An Unidentified Singing Object rendered plausible by Gerard Darmon’s fearlessly gung-ho central perf, “Emmenez-moi!” — the name of a 1967 Charles Aznavour song meaning “take me along” — is a sort of “Wizard of Oz” whose Yellow Brick Road consists of the hundreds of miles between Roubaix in the industrial North of France, and Paris. In modern fable, four unlikely disciples set off on foot to get what they need from the famous singer-songwriter. In addition to fests, strange but endearing pic could find niche auds wherever Aznavour fans reside.
Debuting scripter-helmer Edmond Bensimon incorporates the sad realities of alcoholism, unemployment and police brutality into a gentle and frequently funny tale of hero worship and constructive fandom.
Fiftysomething Jean-Claude (Darmon) lives on the dole with his orphaned teen nephew Benoit (Damien Jouillerot), who has a video camera. Jean-Claude tapes a personal thank-you to his idol Aznavour for being a great individual whose music counts. The two men start walking to Paris to deliver it in person, with Benoit taping the journey.
They are soon joined by Arsene (Lucien Jean-Baptiste), an unemployed man who left the Antilles 20 years ago and yearns to go back, but fears his family’s reaction. Over drinks, Jean-Claude convinces him that his good pal Aznavour can fix things up with Arsene’s mom on his next concert swing through the islands.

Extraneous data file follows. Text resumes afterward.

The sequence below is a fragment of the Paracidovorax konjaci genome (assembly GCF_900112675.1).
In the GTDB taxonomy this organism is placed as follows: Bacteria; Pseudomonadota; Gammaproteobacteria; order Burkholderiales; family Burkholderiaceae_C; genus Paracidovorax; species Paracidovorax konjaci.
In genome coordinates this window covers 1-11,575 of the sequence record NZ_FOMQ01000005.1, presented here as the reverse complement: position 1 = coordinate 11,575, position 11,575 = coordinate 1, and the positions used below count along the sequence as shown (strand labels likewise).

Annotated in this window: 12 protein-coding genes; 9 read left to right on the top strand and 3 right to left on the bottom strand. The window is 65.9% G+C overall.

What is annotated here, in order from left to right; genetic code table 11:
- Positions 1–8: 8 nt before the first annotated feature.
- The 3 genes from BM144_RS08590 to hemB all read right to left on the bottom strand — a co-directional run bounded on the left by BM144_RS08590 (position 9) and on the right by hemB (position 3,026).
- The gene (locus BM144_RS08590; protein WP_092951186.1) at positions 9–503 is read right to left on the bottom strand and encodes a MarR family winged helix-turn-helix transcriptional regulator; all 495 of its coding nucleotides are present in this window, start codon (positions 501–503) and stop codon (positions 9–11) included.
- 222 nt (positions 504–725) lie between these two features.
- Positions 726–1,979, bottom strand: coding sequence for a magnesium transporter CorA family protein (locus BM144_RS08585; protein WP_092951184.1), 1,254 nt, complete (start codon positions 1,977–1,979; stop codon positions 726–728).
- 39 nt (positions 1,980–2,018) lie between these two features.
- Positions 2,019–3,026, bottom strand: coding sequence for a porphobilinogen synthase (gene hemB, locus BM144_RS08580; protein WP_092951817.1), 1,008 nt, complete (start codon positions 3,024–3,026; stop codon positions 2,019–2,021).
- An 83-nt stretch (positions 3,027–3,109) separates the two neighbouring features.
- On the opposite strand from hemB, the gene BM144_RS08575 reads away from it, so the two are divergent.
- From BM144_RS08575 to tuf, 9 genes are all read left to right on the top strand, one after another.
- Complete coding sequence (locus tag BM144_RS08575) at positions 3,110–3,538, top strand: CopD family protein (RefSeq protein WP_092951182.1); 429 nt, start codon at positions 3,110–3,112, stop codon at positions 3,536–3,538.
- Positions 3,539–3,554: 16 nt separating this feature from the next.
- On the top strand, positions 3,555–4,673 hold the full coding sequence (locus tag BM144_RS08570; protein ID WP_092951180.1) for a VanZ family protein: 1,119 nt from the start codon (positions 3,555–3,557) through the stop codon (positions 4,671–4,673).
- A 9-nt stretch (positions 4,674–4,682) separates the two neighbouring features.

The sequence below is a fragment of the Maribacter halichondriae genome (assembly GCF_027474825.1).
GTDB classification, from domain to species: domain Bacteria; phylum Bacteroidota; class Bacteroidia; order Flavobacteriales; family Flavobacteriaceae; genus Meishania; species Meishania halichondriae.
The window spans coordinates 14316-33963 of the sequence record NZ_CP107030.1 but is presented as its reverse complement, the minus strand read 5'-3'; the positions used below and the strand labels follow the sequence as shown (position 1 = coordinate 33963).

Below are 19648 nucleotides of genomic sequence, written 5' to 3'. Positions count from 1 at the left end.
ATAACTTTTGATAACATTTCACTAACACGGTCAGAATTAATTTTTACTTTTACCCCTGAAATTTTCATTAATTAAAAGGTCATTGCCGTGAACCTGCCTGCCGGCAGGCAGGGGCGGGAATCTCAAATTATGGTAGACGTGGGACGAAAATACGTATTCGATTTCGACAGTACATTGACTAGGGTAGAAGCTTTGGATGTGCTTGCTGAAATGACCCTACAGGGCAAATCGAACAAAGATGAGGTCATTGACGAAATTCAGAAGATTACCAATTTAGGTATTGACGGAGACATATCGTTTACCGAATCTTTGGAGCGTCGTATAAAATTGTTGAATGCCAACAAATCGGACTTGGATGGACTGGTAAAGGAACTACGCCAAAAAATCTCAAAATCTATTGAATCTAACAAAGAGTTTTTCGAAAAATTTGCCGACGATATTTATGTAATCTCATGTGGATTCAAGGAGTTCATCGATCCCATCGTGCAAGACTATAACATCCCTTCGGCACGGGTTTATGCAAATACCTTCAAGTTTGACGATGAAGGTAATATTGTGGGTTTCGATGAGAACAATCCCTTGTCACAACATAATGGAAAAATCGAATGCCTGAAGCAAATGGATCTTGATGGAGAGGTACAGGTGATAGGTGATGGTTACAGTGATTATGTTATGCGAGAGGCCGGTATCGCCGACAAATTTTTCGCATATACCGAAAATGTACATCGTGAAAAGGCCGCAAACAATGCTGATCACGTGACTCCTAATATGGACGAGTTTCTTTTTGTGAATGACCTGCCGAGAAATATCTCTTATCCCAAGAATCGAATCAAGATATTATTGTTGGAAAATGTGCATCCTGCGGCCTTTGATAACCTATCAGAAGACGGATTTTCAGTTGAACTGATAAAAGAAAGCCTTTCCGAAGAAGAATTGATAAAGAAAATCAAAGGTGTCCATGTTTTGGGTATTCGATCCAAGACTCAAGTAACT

Good-natured simpleton and municipal garbage collector Boris (Zinedine Soualem) joins the trek, convinced that because Aznavour wrote a song about Caroline and a Bastille Day dance, he’ll know the phone number of the Caroline who Boris met under similar circumstances.
Every so often, a casual remark launches Jean-Claude into a not-bad rendition of an Aznavour standard. Bulk of the pic is lensed on DV in fittingly dreary colors, but song interludes are eye-popping set pieces lensed on 35mm.
When the pilgrims reach Paris (“Some people go to Lourdes; I’m going to Aznavour,” Jean-Claude says), protags’ dreams seem thwarted. Or are they?
Picturesque but economically depressed North of France has a lonely charm. Denouement is both funny and sweetly magical.